Health insurance mandate makes sense

Critics of the Affordable Care Act complain that the provision requiring most people to purchase private health insurance makes an inroad on individual freedom.
They’re right.
In a perfect capitalist system, the fact that Mary Brown’s husband did not have health insurance would have created no financial imposition on others. Brown, a lead plaintiff in one of the lawsuits challenging the Affordable Care Act, and her husband recently declared bankruptcy when they had no insurance and could not afford medical bills that the husband incurred.
By declaring bankruptcy, they prevented medical providers from getting paid. The rest of us will pay the cost in the form of higher medical bills and increased insurance premiums.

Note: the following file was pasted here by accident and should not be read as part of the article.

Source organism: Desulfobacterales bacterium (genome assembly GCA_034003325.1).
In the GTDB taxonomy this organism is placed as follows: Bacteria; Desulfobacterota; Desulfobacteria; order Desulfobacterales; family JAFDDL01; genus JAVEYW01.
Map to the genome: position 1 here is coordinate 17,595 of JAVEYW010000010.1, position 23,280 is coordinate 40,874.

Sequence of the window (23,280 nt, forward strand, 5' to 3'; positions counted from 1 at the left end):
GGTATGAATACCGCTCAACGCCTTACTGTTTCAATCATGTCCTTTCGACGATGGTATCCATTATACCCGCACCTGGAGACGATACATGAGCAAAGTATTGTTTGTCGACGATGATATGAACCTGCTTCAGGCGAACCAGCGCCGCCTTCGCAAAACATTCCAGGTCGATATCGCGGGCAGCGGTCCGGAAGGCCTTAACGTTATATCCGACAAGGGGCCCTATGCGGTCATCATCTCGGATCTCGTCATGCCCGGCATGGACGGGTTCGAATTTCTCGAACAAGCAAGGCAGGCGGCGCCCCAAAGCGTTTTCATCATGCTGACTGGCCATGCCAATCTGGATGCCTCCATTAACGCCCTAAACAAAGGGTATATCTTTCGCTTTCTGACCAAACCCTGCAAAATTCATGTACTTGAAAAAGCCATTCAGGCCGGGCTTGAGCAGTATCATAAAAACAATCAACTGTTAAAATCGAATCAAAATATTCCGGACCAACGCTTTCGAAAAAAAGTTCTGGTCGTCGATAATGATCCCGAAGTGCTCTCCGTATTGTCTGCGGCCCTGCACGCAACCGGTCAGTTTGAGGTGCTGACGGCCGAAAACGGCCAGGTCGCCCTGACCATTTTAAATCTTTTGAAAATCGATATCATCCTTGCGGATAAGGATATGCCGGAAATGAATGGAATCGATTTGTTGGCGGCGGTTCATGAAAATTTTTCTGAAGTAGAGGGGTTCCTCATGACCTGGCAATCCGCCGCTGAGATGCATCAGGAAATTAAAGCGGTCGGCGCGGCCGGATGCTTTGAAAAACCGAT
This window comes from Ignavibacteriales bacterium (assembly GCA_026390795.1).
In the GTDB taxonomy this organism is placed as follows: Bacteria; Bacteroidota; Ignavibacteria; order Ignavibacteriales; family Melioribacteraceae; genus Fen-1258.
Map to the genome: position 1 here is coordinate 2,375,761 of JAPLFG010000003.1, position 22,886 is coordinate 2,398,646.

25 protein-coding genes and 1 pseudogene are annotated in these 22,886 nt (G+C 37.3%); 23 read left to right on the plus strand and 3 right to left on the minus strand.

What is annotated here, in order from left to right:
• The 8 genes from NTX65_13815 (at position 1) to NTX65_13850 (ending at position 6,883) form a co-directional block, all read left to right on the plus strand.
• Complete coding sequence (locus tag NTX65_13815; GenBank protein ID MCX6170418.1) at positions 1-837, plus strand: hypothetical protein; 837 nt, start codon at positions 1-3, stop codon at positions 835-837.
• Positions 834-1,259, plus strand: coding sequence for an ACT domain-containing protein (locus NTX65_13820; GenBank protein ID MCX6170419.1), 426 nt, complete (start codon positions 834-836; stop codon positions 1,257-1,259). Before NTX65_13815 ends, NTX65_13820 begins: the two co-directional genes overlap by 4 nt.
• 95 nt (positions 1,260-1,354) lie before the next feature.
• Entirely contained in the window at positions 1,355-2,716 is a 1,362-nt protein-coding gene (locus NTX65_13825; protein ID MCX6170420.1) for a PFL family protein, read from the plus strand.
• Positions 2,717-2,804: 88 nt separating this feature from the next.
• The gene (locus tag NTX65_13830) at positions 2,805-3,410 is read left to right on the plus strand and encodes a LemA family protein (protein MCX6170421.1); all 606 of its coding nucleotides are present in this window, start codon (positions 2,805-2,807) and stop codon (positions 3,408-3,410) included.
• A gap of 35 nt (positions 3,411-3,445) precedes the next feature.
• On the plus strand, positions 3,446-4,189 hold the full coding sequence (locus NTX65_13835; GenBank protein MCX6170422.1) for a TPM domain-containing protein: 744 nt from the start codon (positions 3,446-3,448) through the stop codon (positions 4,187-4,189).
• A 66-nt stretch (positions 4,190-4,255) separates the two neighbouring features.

In a perfect capitalist system, the providers would decline to treat those who could not either advance the money or show proof of insurance.
We have declined to implement a perfect capitalist system for the delivery of health care because, as a society, we do not want people dying for lack of treatment. We would rather pay the Browns’ bills than watch them suffer.
To reduce the social cost of protecting the Browns from themselves, the Affordable Care Act will require that they buy their own insurance. An intrusion on individual rights? Yes. Inefficient? Yes.
But is it a reasonable trade-off in a civilized nation? Absolutely.

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Filed under Free Market, Health care

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